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Tax Cuts and Jobs Act Single and Married Couple Examples

With passage of the Tax Cuts and Jobs Act, there will be substantial changes in tax payments for many Americans in 2018. A common question is, "What will the impact be on me?"

The nonpartisan Urban-Brookings Tax Policy Center has published seven examples for married couples and single persons. These examples are helpful in understanding how the substantial tax changes will affect individual taxpayers.
  1. Married Couple, Children Ages 10 and 12 - This married couple with $75,000 of family income in 2017 receives personal exemptions, takes the standard deduction and calculates the tax. The couple receives $2,000 in child tax credits and pays tax of $3,858 in 2017. In 2018, the same couple loses the personal exemption, but the standard deduction almost doubles to $24,000. They also have $4,000 in child tax credits. Their tax is reduced by $2,119 to a total of $1,739.
  2. Married Couple in High-Tax State - A married couple with adjusted gross income of $135,000 in 2017 will receive personal exemptions and be able to deduct their state and local taxes. Their tax is $15,508. In 2018, the same couple takes the $24,000 standard deduction rather than the itemized deduction and their tax is $16,299. Their tax has increased $792.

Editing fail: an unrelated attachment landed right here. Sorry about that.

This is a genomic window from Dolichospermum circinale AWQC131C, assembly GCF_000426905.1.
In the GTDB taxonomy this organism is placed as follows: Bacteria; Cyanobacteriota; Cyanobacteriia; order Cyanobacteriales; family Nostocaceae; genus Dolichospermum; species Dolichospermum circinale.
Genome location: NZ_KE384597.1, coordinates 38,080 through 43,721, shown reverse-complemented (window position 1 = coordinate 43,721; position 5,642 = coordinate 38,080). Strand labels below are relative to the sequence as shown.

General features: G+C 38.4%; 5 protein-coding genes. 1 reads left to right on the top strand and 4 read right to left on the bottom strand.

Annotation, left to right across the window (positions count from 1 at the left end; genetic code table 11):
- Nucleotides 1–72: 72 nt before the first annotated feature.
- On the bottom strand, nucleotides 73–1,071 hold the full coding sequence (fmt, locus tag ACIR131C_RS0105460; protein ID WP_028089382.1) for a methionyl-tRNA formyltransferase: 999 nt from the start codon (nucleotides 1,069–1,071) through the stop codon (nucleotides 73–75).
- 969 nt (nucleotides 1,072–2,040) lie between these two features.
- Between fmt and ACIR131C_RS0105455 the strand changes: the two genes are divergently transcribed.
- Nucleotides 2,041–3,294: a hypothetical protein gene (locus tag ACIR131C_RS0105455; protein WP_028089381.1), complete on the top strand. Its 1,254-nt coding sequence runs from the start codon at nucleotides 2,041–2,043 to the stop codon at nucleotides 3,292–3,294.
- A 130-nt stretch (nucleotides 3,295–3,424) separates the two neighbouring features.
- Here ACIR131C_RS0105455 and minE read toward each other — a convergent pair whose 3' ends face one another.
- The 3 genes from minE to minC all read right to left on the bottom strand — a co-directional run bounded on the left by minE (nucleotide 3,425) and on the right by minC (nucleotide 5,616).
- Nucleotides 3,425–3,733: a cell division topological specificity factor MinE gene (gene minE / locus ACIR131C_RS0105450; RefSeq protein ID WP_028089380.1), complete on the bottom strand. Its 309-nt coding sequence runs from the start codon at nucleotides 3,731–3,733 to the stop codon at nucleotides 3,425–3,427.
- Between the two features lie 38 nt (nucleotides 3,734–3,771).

3. Married Couple in Low-Tax State - The same couple with income of $135,000 lives in a low-tax state and has itemized deductions of $24,300 in 2017. Their tax bill is $16, 908. In 2018, the couple takes the $24,000 standard deduction and has tax of $16,299. The 2018 tax is $609 lower.
  4. Married Couple with No Children - This married couple with moderate income of $30,000 and no children takes the standard deduction in 2017. Their tax is $870. In 2018, they lose their personal exemptions but the standard deduction is nearly doubled to $24,000. Their tax of $600 is $270 lower.
  5. Single High-Earner with Wage Income - A single person with a substantial income of $250,000 will have itemized deductions in both years. The itemized deductions in 2017 are $46,000 and there is alternative minimum tax of $3,345. The total tax is $52,366. In 2018, the single person has itemized deductions of $30,500, has no alternative minimum tax and the total tax is $52,515. This tax is $149 higher.
  6. Single High-Earner who is Self-Employed - If the single person with income of $250,000 is self-employed, he or she could qualify in 2018 for a 20% reduction in tax rate. The 2017 individual with self-employed income again has $52,366 in tax. Because the 2018 individual with self-employment income receives the 20% lower tax rate, his or her taxes are reduced by $14,485 to $37,882.
  7. Lower-Income Single Taxpayer - A single person with moderate income of $30,000 in 2017 benefits from a personal exemption and standard deduction. The tax is $2,426. In 2018, the single person loses the personal exemption but the standard deduction almost doubles. The tax is reduced by $457 to $1,970.
Editor's Note: These seven examples may vary considerably depending upon the specific circumstances of each taxpayer. However, they do provide reasonable estimates of the probable impact of the Tax Cuts and Jobs Act on Americans.

Published December 29, 2017

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